Thunderstorm downburst caught on camera Monday
HARRISONBURG, Va. (WHSV) - With the heat and humidity storms have been erupting across the area during the afternoon and evening hours. You can expect this pattern to continue for pretty much the whole week.
Our Charlie Obaugh Skycam from Downtown Harrisonburg captured quite the site between 5:00pm, and about 5:30 p.m. Monday. This was not a severe storm but it was one of the more visually appealing storms of the day.
At 5:15 p.m., here’s a look at radar as the storm was over Rawley Springs, Clover Hill, and the Hinton area of western Rockingham county. You can see the corresponding view of the very heavy rain, or what’s called the rain shaft.
A timelapse of the thunderstorm captured it a few moments later as it moved north, if you look to the right side of the video you can see that burst of rain falling to the ground. That’s called a downburst. These are strong, localized downdrafts of the storm and can sometimes bring a rush of severe or high wind gusts. Damage from these downbursts are what we call straight-line wind damage. It’s the downdraft of a thunderstorm and in some cases can be extremely strong.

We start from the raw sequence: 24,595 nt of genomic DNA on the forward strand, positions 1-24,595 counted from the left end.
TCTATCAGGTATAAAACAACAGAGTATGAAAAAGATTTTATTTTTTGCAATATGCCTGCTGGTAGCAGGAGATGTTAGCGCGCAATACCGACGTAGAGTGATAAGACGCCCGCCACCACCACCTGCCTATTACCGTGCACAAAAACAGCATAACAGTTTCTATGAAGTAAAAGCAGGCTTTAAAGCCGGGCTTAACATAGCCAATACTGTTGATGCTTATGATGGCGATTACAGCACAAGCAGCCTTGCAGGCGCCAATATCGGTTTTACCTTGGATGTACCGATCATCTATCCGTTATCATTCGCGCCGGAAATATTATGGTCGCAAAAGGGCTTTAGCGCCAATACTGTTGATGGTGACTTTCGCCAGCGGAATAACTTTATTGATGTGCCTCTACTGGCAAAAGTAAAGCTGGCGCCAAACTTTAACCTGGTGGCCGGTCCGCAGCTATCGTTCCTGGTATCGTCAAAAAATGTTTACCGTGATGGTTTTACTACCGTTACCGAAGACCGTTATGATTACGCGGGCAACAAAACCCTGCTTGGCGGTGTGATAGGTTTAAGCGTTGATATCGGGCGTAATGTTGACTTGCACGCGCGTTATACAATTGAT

The only weather station in the area that really correspond well was on Hopkins Gap Rd. between Rt. 33 and Singers Glen. A peak gust at 18mph and a temperature drop of about 10° in 15 minutes as the storm passed. Rainfall in that storm was about 0.15″ to 0.50″.
Downburst winds in storm can reach high speeds. In this storm that was not the case. However some downburst winds have been as strong as 60-100mph! In many cases it’s not just one powerful gust, but can be several downburst wind gusts. This is the most severe part of a thunderstorm.
The good news is that this storm was not severe, it was more picturesque but we were able to capture a really great image.
There were only a few damage reports, which is always a good thing. Some power outages were reported as well. Most of the reports were some trees down near Keezletown and Waynesboro. There was also some minor street flooding in Waynesboro.
You can always submit your storm reports to any of our Meteorologists, or upload your photos (only when it’s safe to do so) on whsv.com or select the link below.
Please include approximate time of damage, and a detailed location. We always pass this information on to the National Weather Service
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